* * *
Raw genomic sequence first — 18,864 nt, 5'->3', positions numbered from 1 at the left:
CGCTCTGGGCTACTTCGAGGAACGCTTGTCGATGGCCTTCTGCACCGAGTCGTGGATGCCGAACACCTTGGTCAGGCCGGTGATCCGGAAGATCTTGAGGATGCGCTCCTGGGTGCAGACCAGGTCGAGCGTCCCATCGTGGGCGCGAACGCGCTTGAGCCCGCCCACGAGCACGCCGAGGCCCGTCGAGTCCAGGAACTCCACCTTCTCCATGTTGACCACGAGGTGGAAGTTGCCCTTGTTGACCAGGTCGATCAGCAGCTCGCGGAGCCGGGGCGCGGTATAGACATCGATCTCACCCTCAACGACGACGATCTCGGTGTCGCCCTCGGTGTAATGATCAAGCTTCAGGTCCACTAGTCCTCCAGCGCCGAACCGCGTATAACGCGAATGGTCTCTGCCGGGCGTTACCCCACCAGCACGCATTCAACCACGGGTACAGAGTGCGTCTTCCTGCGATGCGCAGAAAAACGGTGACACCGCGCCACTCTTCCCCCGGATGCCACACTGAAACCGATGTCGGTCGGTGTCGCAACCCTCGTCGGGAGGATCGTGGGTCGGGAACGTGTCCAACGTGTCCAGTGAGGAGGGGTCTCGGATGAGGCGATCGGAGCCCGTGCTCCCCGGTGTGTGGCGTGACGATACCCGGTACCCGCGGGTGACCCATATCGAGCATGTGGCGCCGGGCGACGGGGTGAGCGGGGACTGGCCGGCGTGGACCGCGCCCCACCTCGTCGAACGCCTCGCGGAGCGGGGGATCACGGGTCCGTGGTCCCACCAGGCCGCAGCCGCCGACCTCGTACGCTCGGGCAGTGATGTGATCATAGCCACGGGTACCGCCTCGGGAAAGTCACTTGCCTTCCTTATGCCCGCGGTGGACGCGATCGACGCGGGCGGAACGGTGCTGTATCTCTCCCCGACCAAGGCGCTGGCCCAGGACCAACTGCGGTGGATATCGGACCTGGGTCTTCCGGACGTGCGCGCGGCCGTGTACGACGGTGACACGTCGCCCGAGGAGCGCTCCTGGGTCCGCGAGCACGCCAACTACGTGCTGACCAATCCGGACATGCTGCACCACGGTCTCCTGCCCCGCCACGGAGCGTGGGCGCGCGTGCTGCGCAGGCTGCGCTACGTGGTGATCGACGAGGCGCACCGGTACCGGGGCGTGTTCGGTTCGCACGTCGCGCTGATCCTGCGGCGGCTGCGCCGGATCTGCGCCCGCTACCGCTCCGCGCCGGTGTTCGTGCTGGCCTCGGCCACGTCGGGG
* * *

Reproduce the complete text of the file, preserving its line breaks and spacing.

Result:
Raw genomic sequence first — 18,864 nt, 5'->3', positions numbered from 1 at the left:
CGCTCTGGGCTACTTCGAGGAACGCTTGTCGATGGCCTTCTGCACCGAGTCGTGGATGCCGAACACCTTGGTCAGGCCGGTGATCCGGAAGATCTTGAGGATGCGCTCCTGGGTGCAGACCAGGTCGAGCGTCCCATCGTGGGCGCGAACGCGCTTGAGCCCGCCCACGAGCACGCCGAGGCCCGTCGAGTCCAGGAACTCCACCTTCTCCATGTTGACCACGAGGTGGAAGTTGCCCTTGTTGACCAGGTCGATCAGCAGCTCGCGGAGCCGGGGCGCGGTATAGACATCGATCTCACCCTCAACGACGACGATCTCGGTGTCGCCCTCGGTGTAATGATCAAGCTTCAGGTCCACTAGTCCTCCAGCGCCGAACCGCGTATAACGCGAATGGTCTCTGCCGGGCGTTACCCCACCAGCACGCATTCAACCACGGGTACAGAGTGCGTCTTCCTGCGATGCGCAGAAAAACGGTGACACCGCGCCACTCTTCCCCCGGATGCCACACTGAAACCGATGTCGGTCGGTGTCGCAACCCTCGTCGGGAGGATCGTGGGTCGGGAACGTGTCCAACGTGTCCAGTGAGGAGGGGTCTCGGATGAGGCGATCGGAGCCCGTGCTCCCCGGTGTGTGGCGTGACGATACCCGGTACCCGCGGGTGACCCATATCGAGCATGTGGCGCCGGGCGACGGGGTGAGCGGGGACTGGCCGGCGTGGACCGCGCCCCACCTCGTCGAACGCCTCGCGGAGCGGGGGATCACGGGTCCGTGGTCCCACCAGGCCGCAGCCGCCGACCTCGTACGCTCGGGCAGTGATGTGATCATAGCCACGGGTACCGCCTCGGGAAAGTCACTTGCCTTCCTTATGCCCGCGGTGGACGCGATCGACGCGGGCGGAACGGTGCTGTATCTCTCCCCGACCAAGGCGCTGGCCCAGGACCAACTGCGGTGGATATCGGACCTGGGTCTTCCGGACGTGCGCGCGGCCGTGTACGACGGTGACACGTCGCCCGAGGAGCGCTCCTGGGTCCGCGAGCACGCCAACTACGTGCTGACCAATCCGGACATGCTGCACCACGGTCTCCTGCCCCGCCACGGAGCGTGGGCGCGCGTGCTGCGCAGGCTGCGCTACGTGGTGATCGACGAGGCGCACCGGTACCGGGGCGTGTTCGGTTCGCACGTCGCGCTGATCCTGCGGCGGCTGCGCCGGATCTGCGCCCGCTACCGCTCCGCGCCGGTGTTCGTGCTGGCCTCGGCCACGTCGGGG